Researchers in one of the external groups of the Instituto Gulbenkian de Ciência (IGC), in Portugal, have discovered a novel mechanism which regulates the process whereby new blood vessels are formed and wounds heal, including chronic wounds, such as those found in diabetic patients and those suffering from morbid obesity. These findings, by Sérgio Dias and his team, are to appear in the new issue of the journal PLoS ONE(*), and have implications for the development of new therapeutic approaches to healing damaged blood vessels and building new ones.
Working at the Centro de Investigação e Patobiologia Molecular of the Portuguese Institute of Oncology Francisco Gentil, in Lisbon, the team showed that the cells that make new blood vessels (called endothelial cells) are stimulated by an intracellular signalling pathway, mediated by the protein Notch.
The formation of new blood vessels is a crucial step in wound healing: the newly-formed vessels allow anti-inflammatory proteins to reach the wound site, improve oxygenation of the damaged tissue and carry essential nutrients for the re-structuring of the tissue, that is, the skin.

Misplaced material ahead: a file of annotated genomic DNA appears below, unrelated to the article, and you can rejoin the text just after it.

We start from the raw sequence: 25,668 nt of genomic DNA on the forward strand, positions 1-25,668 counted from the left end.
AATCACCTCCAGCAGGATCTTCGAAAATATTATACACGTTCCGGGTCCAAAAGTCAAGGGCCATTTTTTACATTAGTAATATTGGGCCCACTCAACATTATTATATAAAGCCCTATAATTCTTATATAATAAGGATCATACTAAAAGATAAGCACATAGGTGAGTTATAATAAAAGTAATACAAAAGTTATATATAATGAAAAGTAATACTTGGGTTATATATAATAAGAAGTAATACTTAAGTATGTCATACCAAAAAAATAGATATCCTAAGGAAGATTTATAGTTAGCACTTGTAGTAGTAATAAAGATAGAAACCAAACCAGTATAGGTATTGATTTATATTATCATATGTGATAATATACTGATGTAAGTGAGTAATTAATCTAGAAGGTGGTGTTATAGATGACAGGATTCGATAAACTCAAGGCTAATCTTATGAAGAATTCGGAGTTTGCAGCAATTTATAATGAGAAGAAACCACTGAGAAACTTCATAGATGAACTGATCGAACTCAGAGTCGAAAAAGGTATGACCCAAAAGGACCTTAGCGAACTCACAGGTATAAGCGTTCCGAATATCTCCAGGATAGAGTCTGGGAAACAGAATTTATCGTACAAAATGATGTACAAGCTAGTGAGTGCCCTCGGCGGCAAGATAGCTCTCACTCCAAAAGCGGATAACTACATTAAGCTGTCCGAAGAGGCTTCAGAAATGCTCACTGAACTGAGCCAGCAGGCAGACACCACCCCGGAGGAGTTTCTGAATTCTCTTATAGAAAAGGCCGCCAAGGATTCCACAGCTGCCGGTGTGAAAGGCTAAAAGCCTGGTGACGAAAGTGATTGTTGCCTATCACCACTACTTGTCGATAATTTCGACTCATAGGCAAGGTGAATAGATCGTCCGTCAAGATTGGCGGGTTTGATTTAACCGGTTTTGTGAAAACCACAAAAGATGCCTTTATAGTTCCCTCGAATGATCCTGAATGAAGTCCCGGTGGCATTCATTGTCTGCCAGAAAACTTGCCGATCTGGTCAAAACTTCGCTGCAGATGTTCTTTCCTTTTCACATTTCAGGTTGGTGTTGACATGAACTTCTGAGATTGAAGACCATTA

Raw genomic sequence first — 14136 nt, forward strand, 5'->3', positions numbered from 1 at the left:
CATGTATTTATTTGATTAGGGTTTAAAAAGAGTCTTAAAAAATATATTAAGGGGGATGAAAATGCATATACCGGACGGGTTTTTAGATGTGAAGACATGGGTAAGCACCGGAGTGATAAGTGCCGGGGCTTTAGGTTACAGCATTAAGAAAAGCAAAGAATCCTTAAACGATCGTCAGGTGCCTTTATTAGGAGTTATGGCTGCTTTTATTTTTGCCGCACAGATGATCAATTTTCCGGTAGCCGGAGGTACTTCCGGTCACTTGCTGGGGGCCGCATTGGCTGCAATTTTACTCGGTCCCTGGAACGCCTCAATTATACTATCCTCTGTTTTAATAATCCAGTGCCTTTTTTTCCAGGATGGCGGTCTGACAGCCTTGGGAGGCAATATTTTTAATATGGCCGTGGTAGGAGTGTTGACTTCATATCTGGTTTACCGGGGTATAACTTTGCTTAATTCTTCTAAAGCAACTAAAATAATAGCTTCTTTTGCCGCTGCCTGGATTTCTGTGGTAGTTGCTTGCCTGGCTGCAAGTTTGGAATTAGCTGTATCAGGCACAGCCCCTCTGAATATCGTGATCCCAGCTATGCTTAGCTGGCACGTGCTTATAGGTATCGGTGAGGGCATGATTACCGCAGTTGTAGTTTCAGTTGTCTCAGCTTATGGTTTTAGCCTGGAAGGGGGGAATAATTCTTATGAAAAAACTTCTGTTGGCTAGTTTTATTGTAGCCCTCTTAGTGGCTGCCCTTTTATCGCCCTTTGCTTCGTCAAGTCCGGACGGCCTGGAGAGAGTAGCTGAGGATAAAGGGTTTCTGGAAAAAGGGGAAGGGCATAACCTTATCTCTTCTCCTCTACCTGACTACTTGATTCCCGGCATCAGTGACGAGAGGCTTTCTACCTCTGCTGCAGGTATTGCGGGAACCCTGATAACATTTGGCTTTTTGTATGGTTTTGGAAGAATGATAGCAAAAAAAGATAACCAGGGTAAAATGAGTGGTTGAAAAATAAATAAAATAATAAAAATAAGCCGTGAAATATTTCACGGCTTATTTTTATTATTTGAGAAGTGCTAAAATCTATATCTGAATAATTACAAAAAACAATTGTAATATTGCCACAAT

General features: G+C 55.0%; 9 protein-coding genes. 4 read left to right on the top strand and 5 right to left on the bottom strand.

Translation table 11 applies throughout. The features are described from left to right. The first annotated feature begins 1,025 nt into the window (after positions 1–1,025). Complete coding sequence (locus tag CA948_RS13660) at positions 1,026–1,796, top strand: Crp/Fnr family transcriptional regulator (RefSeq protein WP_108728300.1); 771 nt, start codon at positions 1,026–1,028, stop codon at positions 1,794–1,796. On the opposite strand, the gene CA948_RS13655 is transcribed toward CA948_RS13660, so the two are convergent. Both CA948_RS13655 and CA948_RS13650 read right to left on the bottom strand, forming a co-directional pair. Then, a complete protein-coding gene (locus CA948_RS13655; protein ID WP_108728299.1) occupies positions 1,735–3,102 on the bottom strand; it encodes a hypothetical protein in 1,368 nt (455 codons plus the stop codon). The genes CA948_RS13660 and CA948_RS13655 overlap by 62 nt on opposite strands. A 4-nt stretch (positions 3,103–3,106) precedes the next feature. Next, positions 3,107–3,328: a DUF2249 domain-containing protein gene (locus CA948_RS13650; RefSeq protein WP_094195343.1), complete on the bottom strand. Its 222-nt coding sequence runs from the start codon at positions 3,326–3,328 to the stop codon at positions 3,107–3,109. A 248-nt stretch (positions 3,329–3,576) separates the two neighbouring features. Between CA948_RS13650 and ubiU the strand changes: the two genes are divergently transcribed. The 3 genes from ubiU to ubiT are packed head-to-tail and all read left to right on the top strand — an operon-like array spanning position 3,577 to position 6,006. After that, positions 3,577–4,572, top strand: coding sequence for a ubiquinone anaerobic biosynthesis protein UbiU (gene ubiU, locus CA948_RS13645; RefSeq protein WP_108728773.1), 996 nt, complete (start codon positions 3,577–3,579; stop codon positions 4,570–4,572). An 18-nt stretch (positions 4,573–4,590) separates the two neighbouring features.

According to Francisco Caiado, a PhD student at the IGC, and first author of this study, "We knew that the endothelial cells are stimulated by cells originating in the bone-marrow, the so-called bone-marrow derived precursor cells. We have now shown that the actual stimulus happens through the Notch protein, found on the bone-marrow derived cells. Upon activation, Notch promotes the adhesion of the precursor cells to the site of the lesion, where they stimulate the endothelial cells to make new blood vessels".
Chronic skin wounds are an increasing medical problem, since they are commonly found in diabetic patients and in those suffering from morbid obesity. Diabetic patients may develop "diabetic foot", a condition whereby wounds do not heal leading, in the most severe cases, to amputation.